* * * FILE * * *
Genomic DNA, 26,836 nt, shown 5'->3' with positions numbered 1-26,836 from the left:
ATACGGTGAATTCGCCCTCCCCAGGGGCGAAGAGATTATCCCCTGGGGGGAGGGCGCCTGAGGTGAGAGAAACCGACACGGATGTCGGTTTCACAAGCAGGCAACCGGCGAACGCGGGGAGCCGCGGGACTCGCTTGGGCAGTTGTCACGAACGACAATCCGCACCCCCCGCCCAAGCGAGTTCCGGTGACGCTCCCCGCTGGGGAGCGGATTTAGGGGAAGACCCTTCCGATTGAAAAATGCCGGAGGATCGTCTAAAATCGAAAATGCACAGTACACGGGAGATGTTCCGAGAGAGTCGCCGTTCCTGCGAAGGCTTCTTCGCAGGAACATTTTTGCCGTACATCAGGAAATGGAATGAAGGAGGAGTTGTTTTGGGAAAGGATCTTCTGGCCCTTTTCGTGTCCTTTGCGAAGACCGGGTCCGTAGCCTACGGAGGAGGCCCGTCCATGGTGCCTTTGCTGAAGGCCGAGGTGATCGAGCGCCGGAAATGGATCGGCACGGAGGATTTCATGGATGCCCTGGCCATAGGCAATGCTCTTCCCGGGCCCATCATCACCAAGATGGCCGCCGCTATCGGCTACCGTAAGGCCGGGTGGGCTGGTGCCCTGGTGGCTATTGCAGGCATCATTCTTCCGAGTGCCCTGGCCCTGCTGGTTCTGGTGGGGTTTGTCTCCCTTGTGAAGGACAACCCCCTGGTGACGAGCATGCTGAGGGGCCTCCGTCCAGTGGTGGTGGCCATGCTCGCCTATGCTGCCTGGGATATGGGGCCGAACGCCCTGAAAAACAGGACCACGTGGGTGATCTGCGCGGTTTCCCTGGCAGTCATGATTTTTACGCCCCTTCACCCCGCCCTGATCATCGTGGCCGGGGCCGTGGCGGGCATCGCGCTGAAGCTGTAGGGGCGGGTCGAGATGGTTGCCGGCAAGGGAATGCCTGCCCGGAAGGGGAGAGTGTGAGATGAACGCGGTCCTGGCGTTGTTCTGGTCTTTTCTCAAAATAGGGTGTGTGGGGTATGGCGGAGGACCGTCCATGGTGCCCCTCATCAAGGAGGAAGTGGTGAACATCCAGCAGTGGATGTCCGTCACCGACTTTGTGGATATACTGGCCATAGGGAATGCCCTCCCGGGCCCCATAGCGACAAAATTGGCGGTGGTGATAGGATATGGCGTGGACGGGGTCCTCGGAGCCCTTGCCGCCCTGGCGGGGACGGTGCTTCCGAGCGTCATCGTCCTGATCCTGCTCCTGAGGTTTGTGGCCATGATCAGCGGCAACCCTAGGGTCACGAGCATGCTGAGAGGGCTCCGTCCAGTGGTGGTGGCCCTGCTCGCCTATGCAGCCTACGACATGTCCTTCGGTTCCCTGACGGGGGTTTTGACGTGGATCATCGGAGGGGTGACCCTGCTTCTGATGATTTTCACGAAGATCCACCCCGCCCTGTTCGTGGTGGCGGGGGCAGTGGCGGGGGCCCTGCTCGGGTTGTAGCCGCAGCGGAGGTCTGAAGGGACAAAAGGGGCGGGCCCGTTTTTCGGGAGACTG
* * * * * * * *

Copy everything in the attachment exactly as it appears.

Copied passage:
Genomic DNA, 26,836 nt, shown 5'->3' with positions numbered 1-26,836 from the left:
ATACGGTGAATTCGCCCTCCCCAGGGGCGAAGAGATTATCCCCTGGGGGGAGGGCGCCTGAGGTGAGAGAAACCGACACGGATGTCGGTTTCACAAGCAGGCAACCGGCGAACGCGGGGAGCCGCGGGACTCGCTTGGGCAGTTGTCACGAACGACAATCCGCACCCCCCGCCCAAGCGAGTTCCGGTGACGCTCCCCGCTGGGGAGCGGATTTAGGGGAAGACCCTTCCGATTGAAAAATGCCGGAGGATCGTCTAAAATCGAAAATGCACAGTACACGGGAGATGTTCCGAGAGAGTCGCCGTTCCTGCGAAGGCTTCTTCGCAGGAACATTTTTGCCGTACATCAGGAAATGGAATGAAGGAGGAGTTGTTTTGGGAAAGGATCTTCTGGCCCTTTTCGTGTCCTTTGCGAAGACCGGGTCCGTAGCCTACGGAGGAGGCCCGTCCATGGTGCCTTTGCTGAAGGCCGAGGTGATCGAGCGCCGGAAATGGATCGGCACGGAGGATTTCATGGATGCCCTGGCCATAGGCAATGCTCTTCCCGGGCCCATCATCACCAAGATGGCCGCCGCTATCGGCTACCGTAAGGCCGGGTGGGCTGGTGCCCTGGTGGCTATTGCAGGCATCATTCTTCCGAGTGCCCTGGCCCTGCTGGTTCTGGTGGGGTTTGTCTCCCTTGTGAAGGACAACCCCCTGGTGACGAGCATGCTGAGGGGCCTCCGTCCAGTGGTGGTGGCCATGCTCGCCTATGCTGCCTGGGATATGGGGCCGAACGCCCTGAAAAACAGGACCACGTGGGTGATCTGCGCGGTTTCCCTGGCAGTCATGATTTTTACGCCCCTTCACCCCGCCCTGATCATCGTGGCCGGGGCCGTGGCGGGCATCGCGCTGAAGCTGTAGGGGCGGGTCGAGATGGTTGCCGGCAAGGGAATGCCTGCCCGGAAGGGGAGAGTGTGAGATGAACGCGGTCCTGGCGTTGTTCTGGTCTTTTCTCAAAATAGGGTGTGTGGGGTATGGCGGAGGACCGTCCATGGTGCCCCTCATCAAGGAGGAAGTGGTGAACATCCAGCAGTGGATGTCCGTCACCGACTTTGTGGATATACTGGCCATAGGGAATGCCCTCCCGGGCCCCATAGCGACAAAATTGGCGGTGGTGATAGGATATGGCGTGGACGGGGTCCTCGGAGCCCTTGCCGCCCTGGCGGGGACGGTGCTTCCGAGCGTCATCGTCCTGATCCTGCTCCTGAGGTTTGTGGCCATGATCAGCGGCAACCCTAGGGTCACGAGCATGCTGAGAGGGCTCCGTCCAGTGGTGGTGGCCCTGCTCGCCTATGCAGCCTACGACATGTCCTTCGGTTCCCTGACGGGGGTTTTGACGTGGATCATCGGAGGGGTGACCCTGCTTCTGATGATTTTCACGAAGATCCACCCCGCCCTGTTCGTGGTGGCGGGGGCAGTGGCGGGGGCCCTGCTCGGGTTGTAGCCGCAGCGGAGGTCTGAAGGGACAAAAGGGGCGGGCCCGTTTTTCGGGAGACTG